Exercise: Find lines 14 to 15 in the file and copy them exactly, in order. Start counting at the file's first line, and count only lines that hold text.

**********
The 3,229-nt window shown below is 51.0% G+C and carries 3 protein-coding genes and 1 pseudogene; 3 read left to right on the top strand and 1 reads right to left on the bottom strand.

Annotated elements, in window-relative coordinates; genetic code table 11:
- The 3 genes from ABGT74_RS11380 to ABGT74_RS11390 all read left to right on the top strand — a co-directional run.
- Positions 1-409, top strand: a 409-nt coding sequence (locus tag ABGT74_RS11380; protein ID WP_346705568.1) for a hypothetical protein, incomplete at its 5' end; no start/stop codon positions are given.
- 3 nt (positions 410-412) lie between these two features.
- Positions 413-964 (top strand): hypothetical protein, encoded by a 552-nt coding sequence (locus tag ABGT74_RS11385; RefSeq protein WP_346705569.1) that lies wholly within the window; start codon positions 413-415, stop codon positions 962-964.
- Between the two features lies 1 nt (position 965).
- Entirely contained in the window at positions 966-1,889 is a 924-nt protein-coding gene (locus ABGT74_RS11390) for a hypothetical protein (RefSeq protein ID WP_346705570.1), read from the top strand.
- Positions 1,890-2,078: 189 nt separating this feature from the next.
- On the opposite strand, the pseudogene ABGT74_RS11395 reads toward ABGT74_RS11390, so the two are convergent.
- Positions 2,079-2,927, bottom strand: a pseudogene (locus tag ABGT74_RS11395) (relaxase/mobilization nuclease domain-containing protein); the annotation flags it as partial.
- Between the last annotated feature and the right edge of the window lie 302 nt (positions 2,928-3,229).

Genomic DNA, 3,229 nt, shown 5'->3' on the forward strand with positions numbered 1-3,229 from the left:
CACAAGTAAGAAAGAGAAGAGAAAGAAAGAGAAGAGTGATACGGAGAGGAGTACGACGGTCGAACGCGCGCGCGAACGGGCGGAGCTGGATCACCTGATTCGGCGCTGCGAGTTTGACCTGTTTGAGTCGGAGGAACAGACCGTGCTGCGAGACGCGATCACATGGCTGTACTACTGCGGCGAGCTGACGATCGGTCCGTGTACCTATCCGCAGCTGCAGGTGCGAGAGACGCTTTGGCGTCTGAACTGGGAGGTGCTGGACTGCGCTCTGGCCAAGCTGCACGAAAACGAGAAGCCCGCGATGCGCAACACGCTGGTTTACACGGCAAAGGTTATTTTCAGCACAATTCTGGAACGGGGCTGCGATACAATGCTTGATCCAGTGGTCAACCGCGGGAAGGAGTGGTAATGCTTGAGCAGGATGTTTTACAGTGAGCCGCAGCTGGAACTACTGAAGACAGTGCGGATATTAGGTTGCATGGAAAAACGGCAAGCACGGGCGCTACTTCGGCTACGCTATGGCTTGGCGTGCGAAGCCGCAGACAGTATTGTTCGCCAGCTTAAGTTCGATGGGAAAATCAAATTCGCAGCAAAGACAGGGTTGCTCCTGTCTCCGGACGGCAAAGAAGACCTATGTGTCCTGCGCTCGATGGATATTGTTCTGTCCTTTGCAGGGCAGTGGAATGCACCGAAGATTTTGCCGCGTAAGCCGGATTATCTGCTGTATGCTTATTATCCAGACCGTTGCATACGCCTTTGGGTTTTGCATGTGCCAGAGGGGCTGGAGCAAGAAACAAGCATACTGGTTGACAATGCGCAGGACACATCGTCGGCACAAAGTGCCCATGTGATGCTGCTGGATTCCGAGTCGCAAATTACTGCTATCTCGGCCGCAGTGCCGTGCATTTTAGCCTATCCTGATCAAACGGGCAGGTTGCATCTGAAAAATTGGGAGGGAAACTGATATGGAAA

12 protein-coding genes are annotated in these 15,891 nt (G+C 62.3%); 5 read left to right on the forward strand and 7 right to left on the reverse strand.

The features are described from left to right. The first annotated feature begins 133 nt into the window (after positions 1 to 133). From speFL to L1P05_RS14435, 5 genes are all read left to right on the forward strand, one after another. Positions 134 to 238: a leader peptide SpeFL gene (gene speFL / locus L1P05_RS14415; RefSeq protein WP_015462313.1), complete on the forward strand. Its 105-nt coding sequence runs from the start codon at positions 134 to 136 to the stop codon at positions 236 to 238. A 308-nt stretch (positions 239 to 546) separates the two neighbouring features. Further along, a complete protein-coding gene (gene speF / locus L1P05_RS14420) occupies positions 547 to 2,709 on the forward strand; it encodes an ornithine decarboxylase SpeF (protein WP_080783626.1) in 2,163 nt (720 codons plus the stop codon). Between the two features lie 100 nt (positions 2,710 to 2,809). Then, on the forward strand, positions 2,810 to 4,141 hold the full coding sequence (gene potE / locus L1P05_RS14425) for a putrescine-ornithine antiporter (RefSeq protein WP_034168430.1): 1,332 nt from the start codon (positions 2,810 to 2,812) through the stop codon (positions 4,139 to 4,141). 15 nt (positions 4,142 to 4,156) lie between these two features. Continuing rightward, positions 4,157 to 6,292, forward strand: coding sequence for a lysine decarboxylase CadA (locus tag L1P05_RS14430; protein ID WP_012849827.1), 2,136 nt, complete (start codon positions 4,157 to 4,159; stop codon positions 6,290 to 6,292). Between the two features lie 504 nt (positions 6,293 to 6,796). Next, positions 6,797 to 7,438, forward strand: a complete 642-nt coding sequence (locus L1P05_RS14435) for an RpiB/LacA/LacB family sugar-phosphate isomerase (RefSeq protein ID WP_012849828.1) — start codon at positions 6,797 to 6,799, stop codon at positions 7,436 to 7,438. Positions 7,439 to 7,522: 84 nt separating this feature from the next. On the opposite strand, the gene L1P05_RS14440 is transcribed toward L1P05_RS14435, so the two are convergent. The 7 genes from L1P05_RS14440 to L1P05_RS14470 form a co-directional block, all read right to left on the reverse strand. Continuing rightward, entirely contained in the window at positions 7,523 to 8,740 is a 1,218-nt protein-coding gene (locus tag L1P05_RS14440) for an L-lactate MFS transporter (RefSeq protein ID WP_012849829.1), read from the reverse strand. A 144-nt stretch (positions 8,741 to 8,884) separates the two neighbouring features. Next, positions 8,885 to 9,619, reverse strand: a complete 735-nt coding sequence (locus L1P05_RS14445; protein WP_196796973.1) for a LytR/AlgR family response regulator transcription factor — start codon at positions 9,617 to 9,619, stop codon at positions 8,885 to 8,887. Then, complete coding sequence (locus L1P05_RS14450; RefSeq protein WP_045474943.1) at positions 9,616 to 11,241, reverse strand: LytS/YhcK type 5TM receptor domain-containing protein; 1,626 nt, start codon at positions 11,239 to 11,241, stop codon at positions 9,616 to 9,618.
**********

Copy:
CACAAGTAAGAAAGAGAAGAGAAAGAAAGAGAAGAGTGATACGGAGAGGAGTACGACGGTCGAACGCGCGCGCGAACGGGCGGAGCTGGATCACCTGATTCGGCGCTGCGAGTTTGACCTGTTTGAGTCGGAGGAACAGACCGTGCTGCGAGACGCGATCACATGGCTGTACTACTGCGGCGAGCTGACGATCGGTCCGTGTACCTATCCGCAGCTGCAGGTGCGAGAGACGCTTTGGCGTCTGAACTGGGAGGTGCTGGACTGCGCTCTGGCCAAGCTGCACGAAAACGAGAAGCCCGCGATGCGCAACACGCTGGTTTACACGGCAAAGGTTATTTTCAGCACAATTCTGGAACGGGGCTGCGATACAATGCTTGATCCAGTGGTCAACCGCGGGAAGGAGTGGTAATGCTTGAGCAGGATGTTTTACAGTGAGCCGCAGCTGGAACTACTGAAGACAGTGCGGATATTAGGTTGCATGGAAAAACGGCAAGCACGGGCGCTACTTCGGCTACGCTATGGCTTGGCGTGCGAAGCCGCAGACAGTATTGTTCGCCAGCTTAAGTTCGATGGGAAAATCAAATTCGCAGCAAAGACAGGGTTGCTCCTGTCTCCGGACGGCAAAGAAGACCTATGTGTCCTGCGCTCGATGGATATTGTTCTGTCCTTTGCAGGGCAGTGGAATGCACCGAAGATTTTGCCGCGTAAGCCGGATTATCTGCTGTATGCTTATTATCCAGACCGTTGCATACGCCTTTGGGTTTTGCATGTGCCAGAGGGGCTGGAGCAAGAAACAAGCATACTGGTTGACAATGCGCAGGACACATCGTCGGCACAAAGTGCCCATGTGATGCTGCTGGATTCCGAGTCGCAAATTACTGCTATCTCGGCCGCAGTGCCGTGCATTTTAGCCTATCCTGATCAAACGGGCAGGTTGCATCTGAAAAATTGGGAGGGAAACTGATATGGAAA

12 protein-coding genes are annotated in these 15,891 nt (G+C 62.3%); 5 read left to right on the forward strand and 7 right to left on the reverse strand.